The Major League Soccer community was saddened on Tuesday to learn of the unexpected death of former FC Dallas player Bobby Rhine, who had transitioned to the FCD front office and TV booth. Rapids defender Drew Moor was a teammate of Rhine’s during Moor’s four seasons at FC Dallas )2005-2008), and shared his thoughts on the passing of his good friend:
"It was a shock to hear the news. I couldn’t believe it. I called my dad right away and I couldn’t even get the words out of my mouth. My dad knew how much I looked up to him. I cried a bunch before I went out for training. I told a couple of the guys who knew Bobby, because I felt it was important that they know. And honestly I couldn’t focus today during practice. I was obviously just crushed and saddened by the news, especially for Bevan (Bobby’s wife), his two little boys and their whole family.
He brought a smile to everybody’s face and had such a positive influence. We played in the same position my first year, so I learned a lot from him. But I think it was more what he taught me off the field – he taught me a passion for the game. He could really motivate you.
I think it’s important that everybody remembers all the positive things that Bobby did. You want to celebrate his life, you want to tell stories about funny things that he did – and he did a bunch of funny things. Everybody liked him and wanted to joke with him.
I remember one of the first games I started, in my first year in 2005, we were playing the Rapids over at Invesco. I was playing right back and Bobby was playing right midfield. He had a broken wrist going into the game and during the game he got elbowed and split his eye open. So they wrapped his head and he looked like a mummy, and he scored the game-winning goal with something like five minutes left to play. That had a great influence on me, celebrating with him with the wrap falling off of his head.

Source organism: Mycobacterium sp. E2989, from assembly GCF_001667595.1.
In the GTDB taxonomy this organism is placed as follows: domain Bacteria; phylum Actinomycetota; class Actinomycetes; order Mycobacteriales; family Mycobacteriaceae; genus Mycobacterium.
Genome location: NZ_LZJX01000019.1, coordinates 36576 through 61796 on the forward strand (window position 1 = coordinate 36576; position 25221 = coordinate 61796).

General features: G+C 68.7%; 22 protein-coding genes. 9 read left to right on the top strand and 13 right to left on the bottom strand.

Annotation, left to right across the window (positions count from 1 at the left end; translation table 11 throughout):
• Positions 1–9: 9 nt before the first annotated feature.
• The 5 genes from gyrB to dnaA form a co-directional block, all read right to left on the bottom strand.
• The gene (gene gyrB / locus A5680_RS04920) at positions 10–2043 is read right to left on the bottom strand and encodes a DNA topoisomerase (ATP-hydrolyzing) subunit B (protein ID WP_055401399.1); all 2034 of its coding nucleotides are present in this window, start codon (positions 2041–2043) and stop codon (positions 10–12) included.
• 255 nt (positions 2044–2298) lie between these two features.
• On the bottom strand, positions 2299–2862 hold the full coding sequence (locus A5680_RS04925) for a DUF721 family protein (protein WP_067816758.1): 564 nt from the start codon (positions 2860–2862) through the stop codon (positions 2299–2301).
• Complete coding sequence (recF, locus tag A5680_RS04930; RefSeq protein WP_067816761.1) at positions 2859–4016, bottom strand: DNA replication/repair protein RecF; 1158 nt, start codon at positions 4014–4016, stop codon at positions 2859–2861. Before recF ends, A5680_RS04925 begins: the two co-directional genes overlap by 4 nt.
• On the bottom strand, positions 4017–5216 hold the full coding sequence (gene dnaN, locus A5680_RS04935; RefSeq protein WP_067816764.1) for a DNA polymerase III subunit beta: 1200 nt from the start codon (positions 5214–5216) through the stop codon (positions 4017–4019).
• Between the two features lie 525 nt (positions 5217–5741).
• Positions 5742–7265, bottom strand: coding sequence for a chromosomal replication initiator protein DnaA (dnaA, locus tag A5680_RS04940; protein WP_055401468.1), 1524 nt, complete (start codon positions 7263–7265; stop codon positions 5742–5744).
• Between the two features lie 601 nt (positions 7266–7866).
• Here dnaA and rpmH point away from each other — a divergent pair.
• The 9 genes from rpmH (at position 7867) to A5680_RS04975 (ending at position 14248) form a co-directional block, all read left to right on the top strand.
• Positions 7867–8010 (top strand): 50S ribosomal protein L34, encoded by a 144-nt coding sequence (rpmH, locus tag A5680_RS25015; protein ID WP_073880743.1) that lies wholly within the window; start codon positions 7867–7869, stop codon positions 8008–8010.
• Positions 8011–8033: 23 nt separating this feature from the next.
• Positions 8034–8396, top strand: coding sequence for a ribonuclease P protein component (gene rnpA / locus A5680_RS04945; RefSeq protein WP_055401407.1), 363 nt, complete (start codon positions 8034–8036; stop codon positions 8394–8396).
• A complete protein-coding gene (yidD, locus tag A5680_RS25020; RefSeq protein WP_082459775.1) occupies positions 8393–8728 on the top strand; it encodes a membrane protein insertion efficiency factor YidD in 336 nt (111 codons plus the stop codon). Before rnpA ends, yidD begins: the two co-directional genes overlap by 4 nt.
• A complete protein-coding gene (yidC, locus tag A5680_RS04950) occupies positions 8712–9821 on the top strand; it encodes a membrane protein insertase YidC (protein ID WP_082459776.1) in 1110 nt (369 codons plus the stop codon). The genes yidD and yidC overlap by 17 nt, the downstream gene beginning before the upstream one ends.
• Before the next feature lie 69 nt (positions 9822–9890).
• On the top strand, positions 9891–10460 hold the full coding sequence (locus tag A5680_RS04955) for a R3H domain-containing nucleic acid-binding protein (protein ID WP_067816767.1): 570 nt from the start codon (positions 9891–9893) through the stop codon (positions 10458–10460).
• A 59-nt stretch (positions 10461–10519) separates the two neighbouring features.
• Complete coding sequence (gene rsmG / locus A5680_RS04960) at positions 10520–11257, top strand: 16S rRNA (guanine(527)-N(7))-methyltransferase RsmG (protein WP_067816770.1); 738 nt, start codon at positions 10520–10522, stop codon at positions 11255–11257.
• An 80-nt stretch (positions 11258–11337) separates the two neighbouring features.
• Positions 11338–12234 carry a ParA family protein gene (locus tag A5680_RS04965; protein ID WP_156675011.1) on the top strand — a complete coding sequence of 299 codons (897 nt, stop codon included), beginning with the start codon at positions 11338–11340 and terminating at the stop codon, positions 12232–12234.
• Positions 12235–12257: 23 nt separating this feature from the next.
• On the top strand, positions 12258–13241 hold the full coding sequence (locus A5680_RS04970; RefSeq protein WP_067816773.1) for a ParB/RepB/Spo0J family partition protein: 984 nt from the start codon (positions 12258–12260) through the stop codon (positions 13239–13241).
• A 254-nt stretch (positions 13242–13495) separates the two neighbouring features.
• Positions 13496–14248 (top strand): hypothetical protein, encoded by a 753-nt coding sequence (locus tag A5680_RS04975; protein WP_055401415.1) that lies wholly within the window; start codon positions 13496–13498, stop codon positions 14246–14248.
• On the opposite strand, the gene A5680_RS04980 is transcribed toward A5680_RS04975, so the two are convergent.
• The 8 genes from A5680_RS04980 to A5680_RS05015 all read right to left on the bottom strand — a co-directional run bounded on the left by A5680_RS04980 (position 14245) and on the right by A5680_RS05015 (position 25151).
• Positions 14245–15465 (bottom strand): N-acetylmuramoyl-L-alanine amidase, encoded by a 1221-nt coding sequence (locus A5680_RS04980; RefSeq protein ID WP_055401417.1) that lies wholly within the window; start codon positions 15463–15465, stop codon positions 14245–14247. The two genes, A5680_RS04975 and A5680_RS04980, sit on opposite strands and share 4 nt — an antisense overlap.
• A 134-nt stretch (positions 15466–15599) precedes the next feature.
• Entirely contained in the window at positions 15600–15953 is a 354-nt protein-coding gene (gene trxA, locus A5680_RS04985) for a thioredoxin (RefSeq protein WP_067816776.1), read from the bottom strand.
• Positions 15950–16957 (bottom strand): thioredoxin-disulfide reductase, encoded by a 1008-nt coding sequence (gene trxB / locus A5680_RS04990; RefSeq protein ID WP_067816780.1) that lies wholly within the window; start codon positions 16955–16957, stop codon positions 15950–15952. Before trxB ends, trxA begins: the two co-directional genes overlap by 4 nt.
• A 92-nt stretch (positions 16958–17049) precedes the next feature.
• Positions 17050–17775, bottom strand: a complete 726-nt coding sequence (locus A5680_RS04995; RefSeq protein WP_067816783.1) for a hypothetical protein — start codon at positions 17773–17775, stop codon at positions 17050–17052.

He was a consummate professional. He was so competitive but he was such a team player. Part of why I have a deep love and passion for the game, and know how to take care of myself off the field, and the way I try to treat people off the field, is because I spent four seasons with Bobby Rhine at FC Dallas.
When I came out of college, I didn’t know how I was going to mix with the older guys, especially an older guy who played the same position. And Bobby is the kind of guy who becomes your role model right away, because he comes in with a smile on his face, with something funny to say, something nice to say, something positive to say. He took me under his wing; he took everybody under his wing. He let everybody know that he was there for them, that if you were on his team you were better off, and that if you were playing against him, then you had a long day ahead of you.
I know Bobby got so much out of the League. He spent all of his time in Dallas, and Dallas is a special place for me. He was a fan favorite. He was so good with the fans, with The Inferno, a group of fans who I still hold very close to my heart. I think part of that is because of Bobby. I saw the way he reacted to fans my first couple of years, and the way he treated them, and what they gave back. I think everybody at FC Dallas saw what a positive influence he was and what a gift it was to have him in that organization.
It hurts to say this, but he was the kind of guy that, as my years go on and I start thinking of what I’m going to do when I’m finished playing, I would have wanted to reach out to because I would have loved to have worked for him or with him.
I knew his family, his parents, and I want to extend my thoughts and prayers to them. I know they have a lot of support and I want to be there to support them as well. Bobby was such a great professional, such a great friend, and I’m so saddened by his passing."
(From FC Dallas: In lieu of flowers, the family would like donations to be made to the FC Dallas Foundation. For more information on contributing to the Foundation in Bobby’s honor, please visit https://www.fcdallas.com/form/donations).